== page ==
Updated on Wednesday:
Chocolate experiments were taking place on Russett Road
during the recent snow days.
Neighbor and chocolate lover Andy Mlynek was celebrating
a birthday on Thursday. Sally and I decided we would bake a brownie
birthday cake for him, but it had to be the most chocolaty one we could
Moist, chocolate deliciousness . . . who doesn’t love a
brownie? One of the accounts of the brownie’s origin was in Chicago at
the Palmer House Hotel. When Chicago hosted the World’s Fair in 1893,
Bertha Palmer assigned her chef to create a confection that would be
smaller than a piece of cake, would not get her guests’ hands dirty, and
could be easily eaten from box lunches. As the saying goes, “Necessity
is the mother of invention,” and so, the brownie was born.
A chocolate brownie is a flat, baked square or bar,
sliced from a type of dense, rich chocolate cake. The Palmer House still
serves up that original recipe. The brownies feature an apricot glaze
and walnuts, and are still being made at the hotel according to the
Chocolate brownies should be removed promptly from the
oven to retain the best chocolate taste. This is because many of the
compounds that give chocolate its flavor are highly volatile and easily
lost. The smell of brownies cooking is an indication that flavor and
aroma are being released into the air. Because they will continue to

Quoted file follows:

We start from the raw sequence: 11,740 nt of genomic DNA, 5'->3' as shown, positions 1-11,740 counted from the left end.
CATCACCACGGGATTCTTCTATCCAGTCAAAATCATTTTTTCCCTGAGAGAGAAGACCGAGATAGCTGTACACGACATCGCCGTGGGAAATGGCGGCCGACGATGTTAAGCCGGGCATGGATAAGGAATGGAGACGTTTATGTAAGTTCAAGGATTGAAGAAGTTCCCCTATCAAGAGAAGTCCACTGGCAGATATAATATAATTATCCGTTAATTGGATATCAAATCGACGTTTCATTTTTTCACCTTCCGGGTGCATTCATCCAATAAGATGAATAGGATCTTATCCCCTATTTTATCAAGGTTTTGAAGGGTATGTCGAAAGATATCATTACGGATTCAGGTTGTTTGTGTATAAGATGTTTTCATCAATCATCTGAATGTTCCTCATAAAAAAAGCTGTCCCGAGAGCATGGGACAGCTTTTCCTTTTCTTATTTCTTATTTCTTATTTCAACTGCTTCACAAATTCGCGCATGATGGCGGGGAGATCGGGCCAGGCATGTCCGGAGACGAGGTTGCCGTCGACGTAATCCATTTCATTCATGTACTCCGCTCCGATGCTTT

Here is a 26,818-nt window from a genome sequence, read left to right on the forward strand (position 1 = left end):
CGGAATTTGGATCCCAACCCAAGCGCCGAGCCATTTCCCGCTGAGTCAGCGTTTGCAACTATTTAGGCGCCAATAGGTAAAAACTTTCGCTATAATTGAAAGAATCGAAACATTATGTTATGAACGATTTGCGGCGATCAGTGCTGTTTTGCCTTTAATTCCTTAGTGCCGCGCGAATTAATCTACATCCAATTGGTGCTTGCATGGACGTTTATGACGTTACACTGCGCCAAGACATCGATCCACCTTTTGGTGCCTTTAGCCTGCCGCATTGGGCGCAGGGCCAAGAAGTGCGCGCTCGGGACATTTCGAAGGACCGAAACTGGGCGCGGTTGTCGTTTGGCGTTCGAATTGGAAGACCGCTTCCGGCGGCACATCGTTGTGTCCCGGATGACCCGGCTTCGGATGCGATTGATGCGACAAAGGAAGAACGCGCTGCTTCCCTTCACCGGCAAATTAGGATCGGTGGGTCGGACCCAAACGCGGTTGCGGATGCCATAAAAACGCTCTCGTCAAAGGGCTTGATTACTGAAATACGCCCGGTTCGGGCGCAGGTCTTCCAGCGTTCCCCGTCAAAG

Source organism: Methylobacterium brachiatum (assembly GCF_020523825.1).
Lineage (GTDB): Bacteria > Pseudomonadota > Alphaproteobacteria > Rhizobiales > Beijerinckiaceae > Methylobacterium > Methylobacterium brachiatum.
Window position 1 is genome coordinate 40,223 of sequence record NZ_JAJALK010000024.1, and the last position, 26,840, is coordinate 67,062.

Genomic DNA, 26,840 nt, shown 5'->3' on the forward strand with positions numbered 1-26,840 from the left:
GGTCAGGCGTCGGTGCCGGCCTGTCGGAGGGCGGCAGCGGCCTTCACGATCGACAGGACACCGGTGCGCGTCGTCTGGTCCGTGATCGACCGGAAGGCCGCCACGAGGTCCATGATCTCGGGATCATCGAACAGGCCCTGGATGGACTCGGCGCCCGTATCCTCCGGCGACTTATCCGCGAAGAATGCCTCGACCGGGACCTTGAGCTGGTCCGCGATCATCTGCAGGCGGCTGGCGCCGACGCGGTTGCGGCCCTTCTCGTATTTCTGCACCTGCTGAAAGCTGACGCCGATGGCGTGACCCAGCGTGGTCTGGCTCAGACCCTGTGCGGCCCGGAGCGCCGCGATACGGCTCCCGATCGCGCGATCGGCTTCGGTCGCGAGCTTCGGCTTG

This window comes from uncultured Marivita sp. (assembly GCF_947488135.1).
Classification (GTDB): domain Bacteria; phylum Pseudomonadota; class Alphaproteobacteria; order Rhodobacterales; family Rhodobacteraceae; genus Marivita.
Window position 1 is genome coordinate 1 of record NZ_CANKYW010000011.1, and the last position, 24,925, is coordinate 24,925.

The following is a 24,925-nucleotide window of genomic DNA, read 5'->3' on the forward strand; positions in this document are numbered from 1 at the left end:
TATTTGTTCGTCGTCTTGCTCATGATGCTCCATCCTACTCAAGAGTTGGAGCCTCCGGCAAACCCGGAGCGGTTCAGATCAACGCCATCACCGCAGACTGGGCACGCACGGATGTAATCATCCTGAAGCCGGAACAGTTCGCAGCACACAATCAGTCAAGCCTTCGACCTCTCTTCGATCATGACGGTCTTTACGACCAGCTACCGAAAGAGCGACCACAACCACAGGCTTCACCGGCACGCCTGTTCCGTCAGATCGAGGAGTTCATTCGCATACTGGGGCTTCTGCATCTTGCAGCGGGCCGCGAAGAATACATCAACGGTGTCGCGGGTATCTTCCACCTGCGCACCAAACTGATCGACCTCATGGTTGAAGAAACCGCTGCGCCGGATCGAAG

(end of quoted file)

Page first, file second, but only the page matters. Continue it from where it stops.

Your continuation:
cook for a few minutes from residual heat, it is best to remove brownies
from the oven as early as possible; generally, when a toothpick test
still shows a few moist crumbs.
We started out with a recipe that combined baking
chocolate and two cups of brown sugar. This turned out to be a good
combination, but was not the right texture. The second try used cocoa,
but looked like a chocolate swimming pool, with high sides and low in
the middle. The third try was Hershey Chocolate Favorite Brownies. It
was good, but I tried out a new soft, silicone pan and the cookies came
out as crumbs. I was ready to bag up the crumbs from each try and give
them to Andy to eat on ice cream, when my son Bob suggested that we make
brownie pudding. Considering that I was almost out of eggs and cocoa,
this would be the final try.
We had not heard a final report from Andy, but I did
take the three bags of crumbs and pieces to the office for a taste test.
Three out of four of the staff liked the first attempt, even though the
pieces were hard. They also suggested that we have food articles more
often, so there could be more taste tests.
This experiment kept us busy through Friday, so even
though it was cold outside, the house smelled great.
Maricia was conducting her own research across the road,
unbeknown to me. She still tends to cook like a science teacher.
Everything is an experiment. Though she always begins with a recipe,
time and ingredients are factors. Her cake was an inside out Bundt cake.
Though the recipe called for chocolate chips and nuts, she decided on
peanut butter candy, and substituted a few other ingredients. Needless
to say, the cake didn’t turn out as Betty Crocker would hope, and, in
the end, icing had to be used on the outside just to hold the experiment
The good news is that Andy loved both birthday
delicacies. The bad news is that Maricia will never be able to recreate
the recipe again. For some reason, the thoughts of chocolate do not
interest me--at least for the next month. In the end, we will remember
the snow week of January 2010 as the Great Chocolate Experience.
This Week's Editorial:By Helen Morris:
Calhoun County Map